It began with the 2.5G networks such as GPRS, EDGE, and cdmaOne in the late 1990s as a service for streaming of short clips. The operators had upgraded the networks from pure voice to being data capable. cdmaOne and GPRS users had “ always-on ” connectivity using packetswitched connections. The Wireless Application Protocol (WAP) was formalized and was intended to be the protocol of choice for accessing wireless applications over the air. However, in the initial period, at least, the data usage of the networks was limited. Internet access, though possible, had limited attraction owing to the tiny screens, limitations of keypads, and indeed of the cellphones themselves. Operators keen to derive maximum beneﬁ t from the networks saw big opportunity in video streaming and music downloads just as was the case over the Internet.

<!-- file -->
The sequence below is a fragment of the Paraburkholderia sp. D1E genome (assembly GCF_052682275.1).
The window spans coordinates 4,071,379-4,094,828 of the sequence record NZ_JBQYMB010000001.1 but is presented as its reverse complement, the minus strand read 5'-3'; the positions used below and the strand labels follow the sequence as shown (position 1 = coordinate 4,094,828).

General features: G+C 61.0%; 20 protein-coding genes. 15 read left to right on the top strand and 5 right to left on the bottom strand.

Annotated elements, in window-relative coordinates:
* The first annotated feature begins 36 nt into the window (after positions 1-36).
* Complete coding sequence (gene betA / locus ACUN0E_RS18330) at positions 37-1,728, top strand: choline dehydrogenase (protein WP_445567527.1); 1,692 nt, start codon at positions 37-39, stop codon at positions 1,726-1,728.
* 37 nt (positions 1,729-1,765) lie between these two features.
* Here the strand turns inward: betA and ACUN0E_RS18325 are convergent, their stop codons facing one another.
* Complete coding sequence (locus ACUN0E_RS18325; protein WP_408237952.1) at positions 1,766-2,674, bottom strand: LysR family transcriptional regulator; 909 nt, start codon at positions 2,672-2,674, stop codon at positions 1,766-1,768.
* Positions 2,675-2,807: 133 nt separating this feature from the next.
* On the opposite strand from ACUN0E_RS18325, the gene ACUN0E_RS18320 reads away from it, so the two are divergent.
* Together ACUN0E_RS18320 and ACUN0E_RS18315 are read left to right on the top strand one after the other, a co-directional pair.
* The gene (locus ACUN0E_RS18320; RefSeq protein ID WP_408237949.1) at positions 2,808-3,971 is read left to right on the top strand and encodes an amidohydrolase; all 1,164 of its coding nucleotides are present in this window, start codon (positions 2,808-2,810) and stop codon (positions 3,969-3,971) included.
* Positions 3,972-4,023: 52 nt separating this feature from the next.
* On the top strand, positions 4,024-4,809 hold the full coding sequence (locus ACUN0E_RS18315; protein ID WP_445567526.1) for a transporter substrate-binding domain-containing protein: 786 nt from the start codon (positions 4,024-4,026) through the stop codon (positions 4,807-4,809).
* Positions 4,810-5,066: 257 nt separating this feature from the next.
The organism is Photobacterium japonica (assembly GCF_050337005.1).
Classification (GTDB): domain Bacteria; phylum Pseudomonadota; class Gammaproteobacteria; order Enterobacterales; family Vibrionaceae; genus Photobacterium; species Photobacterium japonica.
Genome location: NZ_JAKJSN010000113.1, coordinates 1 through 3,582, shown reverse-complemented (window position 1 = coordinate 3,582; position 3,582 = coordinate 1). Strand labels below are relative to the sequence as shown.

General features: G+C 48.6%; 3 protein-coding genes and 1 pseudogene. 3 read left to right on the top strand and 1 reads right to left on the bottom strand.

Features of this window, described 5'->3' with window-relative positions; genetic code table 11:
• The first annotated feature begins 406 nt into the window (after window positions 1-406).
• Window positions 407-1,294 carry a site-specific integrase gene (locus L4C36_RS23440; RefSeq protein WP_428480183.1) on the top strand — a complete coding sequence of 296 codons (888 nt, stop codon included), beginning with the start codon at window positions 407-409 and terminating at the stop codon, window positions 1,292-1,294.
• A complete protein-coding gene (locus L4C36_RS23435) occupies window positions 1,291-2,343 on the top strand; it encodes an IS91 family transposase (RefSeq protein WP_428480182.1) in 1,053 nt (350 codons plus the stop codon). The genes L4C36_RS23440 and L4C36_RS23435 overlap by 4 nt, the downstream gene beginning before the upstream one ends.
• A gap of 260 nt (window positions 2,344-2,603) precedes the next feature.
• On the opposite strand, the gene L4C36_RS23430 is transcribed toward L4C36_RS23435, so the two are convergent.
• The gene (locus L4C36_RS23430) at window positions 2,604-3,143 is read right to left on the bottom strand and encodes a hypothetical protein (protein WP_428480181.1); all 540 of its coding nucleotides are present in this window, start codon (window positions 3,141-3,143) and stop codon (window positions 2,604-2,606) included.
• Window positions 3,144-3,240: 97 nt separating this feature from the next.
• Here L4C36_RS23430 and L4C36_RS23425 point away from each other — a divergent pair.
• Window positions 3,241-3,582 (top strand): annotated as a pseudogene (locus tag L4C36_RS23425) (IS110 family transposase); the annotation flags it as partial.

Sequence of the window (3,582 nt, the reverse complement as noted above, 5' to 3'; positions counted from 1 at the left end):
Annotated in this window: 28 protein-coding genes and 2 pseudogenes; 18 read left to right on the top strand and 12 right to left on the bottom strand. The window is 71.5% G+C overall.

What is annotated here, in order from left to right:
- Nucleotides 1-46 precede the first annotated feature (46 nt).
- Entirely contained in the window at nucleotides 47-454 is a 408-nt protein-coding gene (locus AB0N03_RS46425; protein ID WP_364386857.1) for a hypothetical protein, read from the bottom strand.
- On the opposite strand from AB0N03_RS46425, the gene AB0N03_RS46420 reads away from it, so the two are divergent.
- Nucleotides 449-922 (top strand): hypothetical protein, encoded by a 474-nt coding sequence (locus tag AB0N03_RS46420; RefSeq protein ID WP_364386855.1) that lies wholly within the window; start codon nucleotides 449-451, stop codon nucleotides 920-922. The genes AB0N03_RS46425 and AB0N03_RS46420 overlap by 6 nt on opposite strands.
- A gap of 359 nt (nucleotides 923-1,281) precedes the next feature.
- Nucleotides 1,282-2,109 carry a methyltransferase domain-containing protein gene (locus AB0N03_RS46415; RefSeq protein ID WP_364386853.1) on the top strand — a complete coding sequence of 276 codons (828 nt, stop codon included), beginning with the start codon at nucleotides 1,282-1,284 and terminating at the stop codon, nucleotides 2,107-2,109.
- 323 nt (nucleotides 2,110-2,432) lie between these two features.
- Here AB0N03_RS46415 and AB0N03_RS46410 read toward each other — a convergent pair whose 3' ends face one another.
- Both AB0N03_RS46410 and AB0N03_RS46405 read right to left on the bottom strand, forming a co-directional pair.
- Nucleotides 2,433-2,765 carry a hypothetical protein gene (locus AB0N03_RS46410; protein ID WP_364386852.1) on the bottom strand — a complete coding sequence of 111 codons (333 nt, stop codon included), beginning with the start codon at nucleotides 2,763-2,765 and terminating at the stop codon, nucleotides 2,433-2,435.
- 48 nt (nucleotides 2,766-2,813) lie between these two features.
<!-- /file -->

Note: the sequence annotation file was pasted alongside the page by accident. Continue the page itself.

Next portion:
The availability of highly compressed video clips under the new compression algorithms such as Windows Media or MPEG-4 and their progressive standardization under the 3GPP forum made it advantageous for mobile operators to leverage on the capacities for data in their networks and provide video clips. Many GSM-, GPRS-, and CDMA-based networks started offering the clip download services as well as limited video streaming. This was in no small measure facilitated by the increasing power of mobile phones for handling multimedia applications such as audiovisual content. The initial video streaming services were limited to small clips of, say, 30 sec and low frame rates of 7 – 15 fps. As the availability of handsets and the usage grew, the 2.5G networks were already straining the limits of their capacity in terms of streaming or downloading video to a large number of users, and the limitations were quite obvious in the form of frozen frames and interrupted video viewing, as average bit rates on 2/2.5G connections averaged 40 – 50 kbps. This brought the focus back on the 3G networks, which were designed to have a greater capability for data.